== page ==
For Immediate Release: November 11, 2013
Contact: VAISHALI HONAWAR, email@example.com or (240) 482-2580
ALLEY CAT ALLIES’ NATIONAL CONFERENCE SPOTLIGHTS GROWING MOVEMENT TO PROTECT CATS
Animal control officers, shelter directors, veterinarians gather in Virginia to reaffirm that Trap-Neuter-Return works
BETHESDA, MD—Alley Cat Allies, the only national advocacy organization dedicated to the protection and humane treatment of cats, wrapped up a three-day conference in Arlington, Va. at which more than 350 attendees from 37 states convened to hear experts and leaders from across the nation discuss the keys to success in implementing humane programs for community cats.
The conference, “Architects of Change for Cats,” was held Nov. 8-10.
“We convened our first national conference to demonstrate that, 23 years after Alley Cat Allies was founded in a Washington, D.C. alleyway, the movement to save cats’ lives is stronger than ever,” said Becky Robinson, president of Alley Cat Allies, in her opening remarks at the conference. “Trap-Neuter-Return has officially moved into the mainstream. More than 350 local governments across the country support it, and increasing numbers of animal pounds and shelters are seeing that it works. But there is still much more work to be done. Far more cats than dogs are still entering shelters, where seven out of 10 are likely to be killed,” she said.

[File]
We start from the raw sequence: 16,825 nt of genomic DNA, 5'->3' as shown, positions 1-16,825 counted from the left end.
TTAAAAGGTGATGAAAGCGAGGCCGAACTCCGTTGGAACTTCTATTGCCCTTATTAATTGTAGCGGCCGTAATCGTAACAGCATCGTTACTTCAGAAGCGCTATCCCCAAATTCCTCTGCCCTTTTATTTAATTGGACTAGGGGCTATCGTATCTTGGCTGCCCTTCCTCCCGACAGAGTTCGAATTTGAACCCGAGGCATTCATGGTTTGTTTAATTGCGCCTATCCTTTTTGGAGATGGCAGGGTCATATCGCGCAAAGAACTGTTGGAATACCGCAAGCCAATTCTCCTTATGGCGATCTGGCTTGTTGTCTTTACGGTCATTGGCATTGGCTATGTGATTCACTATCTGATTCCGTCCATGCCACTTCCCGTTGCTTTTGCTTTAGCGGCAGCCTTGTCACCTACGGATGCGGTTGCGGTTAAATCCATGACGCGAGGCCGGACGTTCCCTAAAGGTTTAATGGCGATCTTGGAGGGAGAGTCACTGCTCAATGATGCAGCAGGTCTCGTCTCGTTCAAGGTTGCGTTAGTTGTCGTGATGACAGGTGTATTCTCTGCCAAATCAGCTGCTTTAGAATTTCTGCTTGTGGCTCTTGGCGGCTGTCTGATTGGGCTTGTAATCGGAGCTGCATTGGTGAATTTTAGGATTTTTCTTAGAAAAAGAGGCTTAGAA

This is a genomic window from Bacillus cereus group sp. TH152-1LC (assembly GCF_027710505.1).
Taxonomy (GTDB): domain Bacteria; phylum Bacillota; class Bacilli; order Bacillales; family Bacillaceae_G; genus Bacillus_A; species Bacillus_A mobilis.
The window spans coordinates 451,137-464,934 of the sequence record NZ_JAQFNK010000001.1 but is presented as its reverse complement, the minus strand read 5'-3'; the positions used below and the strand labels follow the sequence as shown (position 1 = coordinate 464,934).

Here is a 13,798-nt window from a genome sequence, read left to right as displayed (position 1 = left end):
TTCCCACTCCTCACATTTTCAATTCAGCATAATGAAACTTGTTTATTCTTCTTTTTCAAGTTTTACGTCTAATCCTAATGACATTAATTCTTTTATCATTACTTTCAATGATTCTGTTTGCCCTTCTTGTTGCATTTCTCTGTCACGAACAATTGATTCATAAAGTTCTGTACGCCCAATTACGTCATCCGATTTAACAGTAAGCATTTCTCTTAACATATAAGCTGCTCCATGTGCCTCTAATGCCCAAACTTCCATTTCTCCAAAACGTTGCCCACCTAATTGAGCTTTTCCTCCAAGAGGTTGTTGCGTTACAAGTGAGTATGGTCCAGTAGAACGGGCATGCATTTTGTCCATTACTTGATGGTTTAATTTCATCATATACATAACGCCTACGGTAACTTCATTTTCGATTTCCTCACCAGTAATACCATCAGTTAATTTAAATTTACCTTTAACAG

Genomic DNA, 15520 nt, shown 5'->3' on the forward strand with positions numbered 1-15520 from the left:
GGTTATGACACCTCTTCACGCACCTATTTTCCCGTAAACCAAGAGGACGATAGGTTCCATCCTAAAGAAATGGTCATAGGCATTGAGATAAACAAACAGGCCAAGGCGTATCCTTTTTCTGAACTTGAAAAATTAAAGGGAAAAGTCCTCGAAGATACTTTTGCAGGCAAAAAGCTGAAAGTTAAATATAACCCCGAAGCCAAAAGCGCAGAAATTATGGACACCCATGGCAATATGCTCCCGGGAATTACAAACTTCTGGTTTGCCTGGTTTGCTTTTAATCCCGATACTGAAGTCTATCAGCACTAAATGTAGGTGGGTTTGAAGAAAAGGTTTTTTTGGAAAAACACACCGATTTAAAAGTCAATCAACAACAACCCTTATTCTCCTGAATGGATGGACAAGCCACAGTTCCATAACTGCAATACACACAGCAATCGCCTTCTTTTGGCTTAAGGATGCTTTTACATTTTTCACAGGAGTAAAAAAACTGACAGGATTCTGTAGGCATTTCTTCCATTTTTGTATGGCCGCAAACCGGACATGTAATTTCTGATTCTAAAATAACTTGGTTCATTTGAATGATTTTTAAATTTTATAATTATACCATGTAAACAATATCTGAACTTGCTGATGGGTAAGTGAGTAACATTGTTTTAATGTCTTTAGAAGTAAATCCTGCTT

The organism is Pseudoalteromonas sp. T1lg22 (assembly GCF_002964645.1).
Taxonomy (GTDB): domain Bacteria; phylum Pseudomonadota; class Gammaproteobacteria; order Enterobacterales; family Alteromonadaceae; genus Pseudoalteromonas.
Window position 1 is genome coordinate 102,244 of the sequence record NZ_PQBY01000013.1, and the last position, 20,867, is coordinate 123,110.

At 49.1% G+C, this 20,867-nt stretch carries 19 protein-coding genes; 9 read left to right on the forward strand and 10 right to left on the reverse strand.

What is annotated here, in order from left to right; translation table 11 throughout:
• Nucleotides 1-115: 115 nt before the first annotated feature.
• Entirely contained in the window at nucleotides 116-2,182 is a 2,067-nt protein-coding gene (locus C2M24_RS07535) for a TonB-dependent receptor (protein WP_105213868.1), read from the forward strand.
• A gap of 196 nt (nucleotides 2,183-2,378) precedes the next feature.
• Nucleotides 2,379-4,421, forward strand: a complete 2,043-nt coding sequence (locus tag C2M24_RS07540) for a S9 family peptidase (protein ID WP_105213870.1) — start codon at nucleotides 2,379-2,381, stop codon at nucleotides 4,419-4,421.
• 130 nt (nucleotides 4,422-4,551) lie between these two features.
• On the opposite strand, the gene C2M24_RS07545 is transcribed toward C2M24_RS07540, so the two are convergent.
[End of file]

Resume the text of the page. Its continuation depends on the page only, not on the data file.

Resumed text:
At the conference, more than two dozen animal control officers, shelter leaders and feral cat advocates shared their major successes in abolishing the failed “catch and kill” for feral cats—cats who are not socialized to people and can’t be adopted into homes—and embracing Trap-Neuter-Return or TNR, a program in which cats are humanely trapped, sterilized and vaccinated for rabies at a local veterinary clinic, and returned to their outdoor homes.
Speakers noted that TNR has been demonstrably effective in stabilizing and reducing the population of feral cats in their communities, and it has provided enormous cost savings to taxpayers because fewer healthy animals are entering shelters and being killed there.
“If you try to change the status quo, there are bound to be policymakers or leaders who misunderstand your intentions and try to block you—until you make the economic case. Once they see the bottom line, they’ll support you,” said Susan Cosby, Executive Director of the Animal Care and Control Team of Philadelphia and a featured speaker at the conference.
“We don’t have to apologize for what we are doing. What we are doing is making a difference,” said Mike Arms, President of the Helen Woodward Animal Center.
For more information about the conference, including a full list of speakers, visit www.alleycat.org/conference. For a comprehensive summary of the conference program, see #AlleyCatConf on Twitter.
About Alley Cat Allies
Alley Cat Allies is the only national advocacy organization dedicated to the protection and humane treatment of cats. Founded in 1990, today Alley Cat Allies has nearly half a million supporters and helps tens of thousands of individuals, communities, and organizations save and improve the lives of millions of cats and kittens nationwide. Its website is www.alleycat.org.